Arlington Citizen-Journal

Arlington Life Shelter acquires building for major expansion

Arlington Life Shelter clients Christi Skaggs and Donald Brower and their son Nicklaus line up for the night on Tuesday. The Arlington Life Shelter has acquired additional property nearby to expand its services and capacity.
Arlington Life Shelter clients Christi Skaggs and Donald Brower and their son Nicklaus line up for the night on Tuesday. The Arlington Life Shelter has acquired additional property nearby to expand its services and capacity. Star-Telegram

The Arlington Life Shelter has been helping the unfortunate since it opened as a cold-weather shelter in 1987.

Now, with the help of a $500,000 gift from local philanthropists John David and Leslie Moritz, the downtown-area nonprofit is getting more room to help clients put their lives back on track.

Shelter administrators recently finalized the purchase of a neighboring building in the 300 block of West Division Street — a 7,000-square-foot structure that houses an auto body shop. Shelter Executive Director Becky Orander said the expanded footprint is needed as Arlington’s homeless population grows.

“We are very excited to receive this building,” she said. “It’s very important that we’re doing what helps — what benefits the clients — the most, because that’s why we’re here.”

The shelter has 87 beds, of which 24 are designated for women and children. The agency prides itself on putting homeless people on the road to self-sufficiency by requiring employment of those who need more than temporary emergency shelter. Longer-term clients get help with education and life skills, healthcare and social services. The average stay is nine weeks.

Orander said the shelter has been consistently full this year.

The latest figures show increases in homelessness throughout Tarrant County. During its January “Count Night,” the Tarrant County Homeless Coalition reported 1,985 people experiencing homelessness, up 3.7 percent from a year ago. In Arlington, the numbers increased 24 percent, with 346 people unsheltered, in emergency shelters or in transitional housing. A lack of affordable housing for low-income renters is the greatest cause of homelessness, the coalition said.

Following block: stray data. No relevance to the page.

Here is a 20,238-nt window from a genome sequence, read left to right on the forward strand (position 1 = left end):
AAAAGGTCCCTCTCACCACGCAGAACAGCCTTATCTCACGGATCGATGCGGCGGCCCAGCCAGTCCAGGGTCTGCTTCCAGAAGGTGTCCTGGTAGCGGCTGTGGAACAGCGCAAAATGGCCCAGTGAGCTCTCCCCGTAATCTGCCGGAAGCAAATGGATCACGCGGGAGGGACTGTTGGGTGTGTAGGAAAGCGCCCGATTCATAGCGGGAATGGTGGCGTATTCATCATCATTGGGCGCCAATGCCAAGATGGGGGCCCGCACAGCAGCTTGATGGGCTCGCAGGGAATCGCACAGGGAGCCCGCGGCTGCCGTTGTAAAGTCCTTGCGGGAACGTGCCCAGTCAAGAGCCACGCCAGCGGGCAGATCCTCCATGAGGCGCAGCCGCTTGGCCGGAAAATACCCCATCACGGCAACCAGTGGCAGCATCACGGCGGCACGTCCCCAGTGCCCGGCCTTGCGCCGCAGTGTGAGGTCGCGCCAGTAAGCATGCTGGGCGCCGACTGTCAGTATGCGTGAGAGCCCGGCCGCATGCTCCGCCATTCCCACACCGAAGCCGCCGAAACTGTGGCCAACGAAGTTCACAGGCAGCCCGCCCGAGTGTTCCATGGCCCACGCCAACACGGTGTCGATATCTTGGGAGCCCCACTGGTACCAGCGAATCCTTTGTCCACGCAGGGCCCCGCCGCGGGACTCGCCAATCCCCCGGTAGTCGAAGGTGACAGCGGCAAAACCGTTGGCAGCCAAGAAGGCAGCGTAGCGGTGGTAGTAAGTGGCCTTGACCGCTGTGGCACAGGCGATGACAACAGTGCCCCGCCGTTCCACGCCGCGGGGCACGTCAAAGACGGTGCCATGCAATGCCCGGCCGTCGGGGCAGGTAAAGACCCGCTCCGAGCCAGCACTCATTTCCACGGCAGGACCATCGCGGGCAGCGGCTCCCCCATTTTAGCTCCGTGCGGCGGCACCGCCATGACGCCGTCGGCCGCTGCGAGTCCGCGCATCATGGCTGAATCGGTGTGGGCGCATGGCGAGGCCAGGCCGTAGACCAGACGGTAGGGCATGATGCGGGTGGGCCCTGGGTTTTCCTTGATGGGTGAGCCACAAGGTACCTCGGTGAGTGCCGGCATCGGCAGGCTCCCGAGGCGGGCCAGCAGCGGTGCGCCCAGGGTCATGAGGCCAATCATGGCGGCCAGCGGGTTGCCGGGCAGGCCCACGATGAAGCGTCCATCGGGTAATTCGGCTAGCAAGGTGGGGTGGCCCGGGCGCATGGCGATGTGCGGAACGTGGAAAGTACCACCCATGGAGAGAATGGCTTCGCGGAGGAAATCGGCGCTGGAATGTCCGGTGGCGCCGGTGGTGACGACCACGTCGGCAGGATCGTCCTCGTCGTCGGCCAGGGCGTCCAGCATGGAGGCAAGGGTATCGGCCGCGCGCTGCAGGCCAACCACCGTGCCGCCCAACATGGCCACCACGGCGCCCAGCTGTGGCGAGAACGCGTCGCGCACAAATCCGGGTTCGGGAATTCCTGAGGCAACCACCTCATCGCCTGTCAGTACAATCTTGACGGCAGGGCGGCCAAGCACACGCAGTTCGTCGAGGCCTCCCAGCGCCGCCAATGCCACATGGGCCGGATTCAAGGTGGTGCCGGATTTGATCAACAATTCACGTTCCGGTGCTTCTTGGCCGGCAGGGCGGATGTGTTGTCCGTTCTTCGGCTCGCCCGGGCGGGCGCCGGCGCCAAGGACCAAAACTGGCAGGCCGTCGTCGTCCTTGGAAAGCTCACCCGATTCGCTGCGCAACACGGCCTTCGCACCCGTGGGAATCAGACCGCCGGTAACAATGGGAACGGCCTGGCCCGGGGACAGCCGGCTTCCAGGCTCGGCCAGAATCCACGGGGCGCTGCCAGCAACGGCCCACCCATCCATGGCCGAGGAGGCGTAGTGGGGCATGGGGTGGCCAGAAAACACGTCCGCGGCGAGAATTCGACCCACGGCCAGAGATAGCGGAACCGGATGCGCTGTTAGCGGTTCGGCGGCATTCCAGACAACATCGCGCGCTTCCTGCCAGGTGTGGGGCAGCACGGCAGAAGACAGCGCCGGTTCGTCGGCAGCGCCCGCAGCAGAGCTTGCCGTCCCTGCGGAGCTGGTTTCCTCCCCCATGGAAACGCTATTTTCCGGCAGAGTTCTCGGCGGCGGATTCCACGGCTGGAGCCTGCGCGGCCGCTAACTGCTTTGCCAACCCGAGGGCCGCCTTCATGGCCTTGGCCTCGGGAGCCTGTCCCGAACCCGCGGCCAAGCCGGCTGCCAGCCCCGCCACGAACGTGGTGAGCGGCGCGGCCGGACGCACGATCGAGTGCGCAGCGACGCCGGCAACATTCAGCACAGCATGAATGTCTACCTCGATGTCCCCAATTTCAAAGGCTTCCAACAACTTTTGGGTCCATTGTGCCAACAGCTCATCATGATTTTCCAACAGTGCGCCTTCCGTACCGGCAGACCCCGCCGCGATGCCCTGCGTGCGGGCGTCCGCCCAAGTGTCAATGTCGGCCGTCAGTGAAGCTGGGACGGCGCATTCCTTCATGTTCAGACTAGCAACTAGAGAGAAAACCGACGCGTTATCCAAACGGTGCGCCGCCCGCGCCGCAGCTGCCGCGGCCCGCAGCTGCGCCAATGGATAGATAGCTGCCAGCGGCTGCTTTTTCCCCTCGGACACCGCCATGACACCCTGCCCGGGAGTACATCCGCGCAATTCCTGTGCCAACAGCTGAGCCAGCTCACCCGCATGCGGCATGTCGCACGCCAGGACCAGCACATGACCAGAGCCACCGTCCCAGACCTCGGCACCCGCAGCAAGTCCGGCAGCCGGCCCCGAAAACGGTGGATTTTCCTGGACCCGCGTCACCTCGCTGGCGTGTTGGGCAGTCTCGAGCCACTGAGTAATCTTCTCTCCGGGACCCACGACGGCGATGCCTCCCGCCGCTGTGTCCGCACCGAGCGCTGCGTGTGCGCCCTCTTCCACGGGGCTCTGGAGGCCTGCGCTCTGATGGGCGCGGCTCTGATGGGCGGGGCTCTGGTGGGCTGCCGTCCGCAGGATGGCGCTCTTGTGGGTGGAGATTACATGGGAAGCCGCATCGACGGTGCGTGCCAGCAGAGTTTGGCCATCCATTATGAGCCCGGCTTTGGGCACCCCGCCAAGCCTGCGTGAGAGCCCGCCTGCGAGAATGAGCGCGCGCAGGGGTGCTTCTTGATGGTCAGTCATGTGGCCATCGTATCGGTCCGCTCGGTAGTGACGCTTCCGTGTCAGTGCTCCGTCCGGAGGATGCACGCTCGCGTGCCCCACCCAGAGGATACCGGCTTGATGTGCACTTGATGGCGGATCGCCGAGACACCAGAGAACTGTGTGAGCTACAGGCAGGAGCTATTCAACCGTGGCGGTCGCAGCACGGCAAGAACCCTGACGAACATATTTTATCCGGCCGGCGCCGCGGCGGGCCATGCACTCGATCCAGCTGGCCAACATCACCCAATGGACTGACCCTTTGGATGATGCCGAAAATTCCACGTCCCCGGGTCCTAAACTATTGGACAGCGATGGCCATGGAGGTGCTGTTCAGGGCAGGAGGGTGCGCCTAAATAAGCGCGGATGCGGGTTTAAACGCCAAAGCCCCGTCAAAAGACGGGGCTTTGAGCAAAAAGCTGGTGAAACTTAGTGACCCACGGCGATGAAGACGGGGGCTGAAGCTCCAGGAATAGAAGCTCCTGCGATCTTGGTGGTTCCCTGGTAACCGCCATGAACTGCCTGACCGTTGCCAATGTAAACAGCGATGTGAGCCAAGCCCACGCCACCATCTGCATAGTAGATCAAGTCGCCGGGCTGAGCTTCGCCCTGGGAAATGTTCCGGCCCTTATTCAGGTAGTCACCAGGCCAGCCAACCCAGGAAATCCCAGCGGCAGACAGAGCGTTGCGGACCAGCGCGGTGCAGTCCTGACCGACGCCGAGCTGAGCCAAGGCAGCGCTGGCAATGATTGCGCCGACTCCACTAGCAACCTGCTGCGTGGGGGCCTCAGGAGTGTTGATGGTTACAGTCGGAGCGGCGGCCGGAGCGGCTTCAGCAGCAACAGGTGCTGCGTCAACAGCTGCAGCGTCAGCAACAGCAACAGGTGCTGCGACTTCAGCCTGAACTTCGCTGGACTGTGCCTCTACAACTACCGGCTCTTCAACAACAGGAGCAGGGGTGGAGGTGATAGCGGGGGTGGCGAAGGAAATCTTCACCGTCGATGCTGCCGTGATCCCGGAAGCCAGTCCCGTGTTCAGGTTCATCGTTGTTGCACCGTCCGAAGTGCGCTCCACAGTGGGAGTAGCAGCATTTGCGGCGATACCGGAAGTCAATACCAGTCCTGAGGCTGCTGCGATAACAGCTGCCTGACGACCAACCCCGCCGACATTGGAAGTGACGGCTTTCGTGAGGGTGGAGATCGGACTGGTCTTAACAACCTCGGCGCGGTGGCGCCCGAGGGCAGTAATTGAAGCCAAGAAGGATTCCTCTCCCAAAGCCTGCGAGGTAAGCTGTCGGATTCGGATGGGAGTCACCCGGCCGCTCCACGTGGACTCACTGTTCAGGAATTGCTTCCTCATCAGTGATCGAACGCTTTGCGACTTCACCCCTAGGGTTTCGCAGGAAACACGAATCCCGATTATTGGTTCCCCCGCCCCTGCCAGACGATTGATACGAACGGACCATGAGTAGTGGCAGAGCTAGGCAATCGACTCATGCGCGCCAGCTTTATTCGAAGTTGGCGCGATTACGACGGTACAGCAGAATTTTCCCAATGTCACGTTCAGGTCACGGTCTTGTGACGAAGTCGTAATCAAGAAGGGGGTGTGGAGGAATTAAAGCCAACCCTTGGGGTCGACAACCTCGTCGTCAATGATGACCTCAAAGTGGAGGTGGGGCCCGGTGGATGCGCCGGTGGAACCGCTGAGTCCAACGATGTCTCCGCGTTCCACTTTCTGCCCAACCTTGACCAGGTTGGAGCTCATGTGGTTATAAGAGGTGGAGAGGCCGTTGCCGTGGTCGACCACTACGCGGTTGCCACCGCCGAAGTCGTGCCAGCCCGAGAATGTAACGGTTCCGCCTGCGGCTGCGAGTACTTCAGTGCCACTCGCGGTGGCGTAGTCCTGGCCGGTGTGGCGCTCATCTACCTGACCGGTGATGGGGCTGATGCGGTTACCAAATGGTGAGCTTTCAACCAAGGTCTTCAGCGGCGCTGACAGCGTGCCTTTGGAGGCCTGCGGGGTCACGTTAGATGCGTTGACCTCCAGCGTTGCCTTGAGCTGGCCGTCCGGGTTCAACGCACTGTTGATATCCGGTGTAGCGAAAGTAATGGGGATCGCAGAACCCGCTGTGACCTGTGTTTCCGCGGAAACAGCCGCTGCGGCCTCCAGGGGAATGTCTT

1,985 Number of people experiencing homelessness in Tarrant County in January, up 3.7 percent from last year

Services that could be located in the newly purchased Arlington Life Shelter building include structured activities for children and families on weekends, daytime service hours for residents before employment and sleeping areas for those needing shelter for only a night or two. The space will also allow the shelter to expand support for employment and education, Orander said.

The current occupant, Sportscar Performance, will leave the building in March 2017. Shelter officials plan to raise $1.5 million to convert the mostly warehouse space.

Orander praised the generosity and vision of John David Moritz, president of the Moritz Dealerships and a member of the shelter’s advisory board. He agreed to donate $500,000 for the building after it became available this year.

In a statement, Moritz said he is glad to help. “Becky and I have discussed the agency’s service limitations over the past several years as the homeless population grows, so when the opportunity for expansion became available, I was pleased to increase my partnership with the organization.”

Victor Munson, an Arlington certified public accountant, provided $25,000 and helped secure another $25,000 to complete the purchase, Orander said.

I think it’s really, really great that they’re expanding because the need is also expanding as well.

Tim Von Hatten, who credits the shelter with helping him turn his life around five years ago

Former residents like Tim Von Hatten believe they are living proof that such investments pay off for the community. After years of drug addiction, Von Hatten became sober in the spring of 2010 and sought a temporary home at the shelter. Attending a class that helped him organize his work experience in a résumé led to a new job in landscaping and a new life. He credits shelter volunteers and staff with showing him that other people “really cared about my situation.”

JPS medical outreach visits homeless patients in Fort Worth.

Five years later, he’s recently married and a new homeowner.

“I think it’s really, really great that they’re expanding because the need is also expanding as well,” Von Hatten said. He hopes the shelter will raise the additional money it needs to renovate the newly purchased building and move in.

“I believe so much in Arlington that they are going to meet the need,” he said.

Twitter: @tracipeterson

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